And under pressure, passing Serendipity along is impossible. To pass along a wonderfulness takes effort — exactly what we can't spare when we're up against a tight budget or deadline.
When you cut a project's budget, understand that you're cutting Serendipity, too. If you want the advantages of Serendipity in your projects, find ways to reduce the pressure. It will pay off.
Are your projects always (or almost always) late and over budget? Are your project teams plagued by turnover, burnout, and high defect rates? Turn your culture around. Read 52 Tips for Leaders of Project-Oriented Organizations, filled with tips and techniques for organizational leaders. Order Now!
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- False Summits: I
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the summit, it turns out that there is much more climbing to do. So it is in project work.
See also Personal, Team, and Organizational Effectiveness for more related articles.
Forthcoming issues of Point Lookout
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- Being blindsided by an adverse event could indicate the event's sudden, unexpected development. It can also indicate a failure to anticipate what could have been reasonably anticipated. How can we improve our ability to prepare for adverse events? Available here and by RSS on August 23.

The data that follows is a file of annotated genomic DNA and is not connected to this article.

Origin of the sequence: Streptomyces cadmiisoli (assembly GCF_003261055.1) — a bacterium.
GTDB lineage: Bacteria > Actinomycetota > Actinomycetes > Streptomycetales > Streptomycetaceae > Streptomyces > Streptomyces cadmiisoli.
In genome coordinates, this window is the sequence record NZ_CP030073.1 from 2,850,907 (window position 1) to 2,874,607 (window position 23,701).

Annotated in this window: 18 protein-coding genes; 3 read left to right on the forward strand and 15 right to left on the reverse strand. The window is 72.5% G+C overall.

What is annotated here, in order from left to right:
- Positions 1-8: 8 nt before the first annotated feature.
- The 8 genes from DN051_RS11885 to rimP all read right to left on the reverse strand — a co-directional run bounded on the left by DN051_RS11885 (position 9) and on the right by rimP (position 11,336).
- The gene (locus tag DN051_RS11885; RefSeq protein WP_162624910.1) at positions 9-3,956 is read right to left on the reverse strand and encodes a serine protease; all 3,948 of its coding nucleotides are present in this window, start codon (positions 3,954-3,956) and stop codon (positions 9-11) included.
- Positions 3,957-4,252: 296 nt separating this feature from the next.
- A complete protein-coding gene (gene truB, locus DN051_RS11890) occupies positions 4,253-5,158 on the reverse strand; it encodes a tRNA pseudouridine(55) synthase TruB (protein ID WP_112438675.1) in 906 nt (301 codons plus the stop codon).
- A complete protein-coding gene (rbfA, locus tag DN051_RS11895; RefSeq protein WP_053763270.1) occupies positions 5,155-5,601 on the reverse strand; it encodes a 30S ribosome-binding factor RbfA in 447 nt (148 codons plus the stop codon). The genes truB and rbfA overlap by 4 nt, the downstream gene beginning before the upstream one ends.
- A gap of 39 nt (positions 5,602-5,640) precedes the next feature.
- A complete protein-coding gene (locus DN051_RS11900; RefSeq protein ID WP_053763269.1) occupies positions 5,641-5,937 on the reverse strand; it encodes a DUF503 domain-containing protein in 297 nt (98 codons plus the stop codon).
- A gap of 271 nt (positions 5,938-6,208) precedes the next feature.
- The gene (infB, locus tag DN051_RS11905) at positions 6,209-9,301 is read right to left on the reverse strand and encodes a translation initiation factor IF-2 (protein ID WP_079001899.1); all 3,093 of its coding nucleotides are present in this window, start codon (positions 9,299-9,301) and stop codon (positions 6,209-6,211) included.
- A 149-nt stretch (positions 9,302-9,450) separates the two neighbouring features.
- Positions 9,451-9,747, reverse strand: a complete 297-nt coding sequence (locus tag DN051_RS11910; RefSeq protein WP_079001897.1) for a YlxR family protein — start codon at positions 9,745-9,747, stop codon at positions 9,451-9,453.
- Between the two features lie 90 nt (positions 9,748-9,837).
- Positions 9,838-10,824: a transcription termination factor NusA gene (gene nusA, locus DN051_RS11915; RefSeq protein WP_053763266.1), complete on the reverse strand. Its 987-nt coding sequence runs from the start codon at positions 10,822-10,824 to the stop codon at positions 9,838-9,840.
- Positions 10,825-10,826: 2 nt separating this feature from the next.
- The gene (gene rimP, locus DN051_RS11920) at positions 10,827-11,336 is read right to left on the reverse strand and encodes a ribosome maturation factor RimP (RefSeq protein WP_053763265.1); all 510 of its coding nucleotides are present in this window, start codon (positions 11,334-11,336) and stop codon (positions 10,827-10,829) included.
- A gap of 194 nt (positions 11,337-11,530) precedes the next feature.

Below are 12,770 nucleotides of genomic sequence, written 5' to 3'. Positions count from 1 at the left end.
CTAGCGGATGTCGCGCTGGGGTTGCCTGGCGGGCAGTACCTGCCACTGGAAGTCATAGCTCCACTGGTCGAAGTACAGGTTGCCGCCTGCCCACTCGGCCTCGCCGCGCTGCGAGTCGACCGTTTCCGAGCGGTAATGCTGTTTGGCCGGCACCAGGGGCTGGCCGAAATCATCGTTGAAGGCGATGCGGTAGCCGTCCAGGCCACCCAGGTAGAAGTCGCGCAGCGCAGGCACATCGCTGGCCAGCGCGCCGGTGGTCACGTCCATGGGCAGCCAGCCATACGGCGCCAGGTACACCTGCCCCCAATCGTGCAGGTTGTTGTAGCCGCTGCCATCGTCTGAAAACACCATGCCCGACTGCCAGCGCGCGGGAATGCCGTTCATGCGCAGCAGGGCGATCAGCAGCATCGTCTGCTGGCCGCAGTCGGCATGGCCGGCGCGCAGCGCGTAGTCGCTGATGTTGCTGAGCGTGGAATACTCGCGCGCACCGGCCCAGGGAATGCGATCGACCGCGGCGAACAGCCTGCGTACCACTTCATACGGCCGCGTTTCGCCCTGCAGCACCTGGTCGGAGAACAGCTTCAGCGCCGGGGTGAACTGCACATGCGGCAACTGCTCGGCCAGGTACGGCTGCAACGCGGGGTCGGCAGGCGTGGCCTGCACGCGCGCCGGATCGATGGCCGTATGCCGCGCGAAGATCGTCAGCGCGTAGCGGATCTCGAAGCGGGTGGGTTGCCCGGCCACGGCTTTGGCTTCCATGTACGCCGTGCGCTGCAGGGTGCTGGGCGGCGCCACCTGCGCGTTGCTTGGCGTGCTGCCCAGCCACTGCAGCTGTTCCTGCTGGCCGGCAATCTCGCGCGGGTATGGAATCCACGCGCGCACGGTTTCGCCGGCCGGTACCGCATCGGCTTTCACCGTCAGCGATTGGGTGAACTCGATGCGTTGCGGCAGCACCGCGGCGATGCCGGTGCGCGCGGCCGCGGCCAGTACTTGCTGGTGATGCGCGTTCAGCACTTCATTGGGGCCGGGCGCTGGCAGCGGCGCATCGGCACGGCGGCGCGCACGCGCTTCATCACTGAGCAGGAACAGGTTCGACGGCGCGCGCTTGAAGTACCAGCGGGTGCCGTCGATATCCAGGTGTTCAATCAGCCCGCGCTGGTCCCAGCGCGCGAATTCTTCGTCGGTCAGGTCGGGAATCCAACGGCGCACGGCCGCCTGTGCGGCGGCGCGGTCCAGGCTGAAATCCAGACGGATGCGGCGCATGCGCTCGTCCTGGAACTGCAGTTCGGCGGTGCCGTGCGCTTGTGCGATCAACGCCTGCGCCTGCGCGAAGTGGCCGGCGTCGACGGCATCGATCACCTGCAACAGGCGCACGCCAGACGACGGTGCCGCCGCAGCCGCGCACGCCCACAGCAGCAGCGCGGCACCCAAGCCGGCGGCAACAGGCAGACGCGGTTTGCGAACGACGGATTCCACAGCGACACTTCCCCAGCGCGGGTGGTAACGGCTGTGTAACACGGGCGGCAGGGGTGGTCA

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- When we cannot resolve an issue in open debate, we sometimes try to explain the obstinacy of others. The explanations we favor can tell us more about ourselves than they do about others. Available here and by RSS on August 30.
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- The Race to the South Pole: Ten Lessons for Project Managers
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Amundsen reached the South Pole. Thirty-five days later, Robert F. Scott and four others followed. Amundsen
had won the race to the pole. Amundsen's party returned to base on 26 January 1912. Scott's party perished.
As historical drama, why this happened is interesting enough, but to organizational leaders, business
analysts, project sponsors, and project managers, the story is fascinating. Lessons abound. Read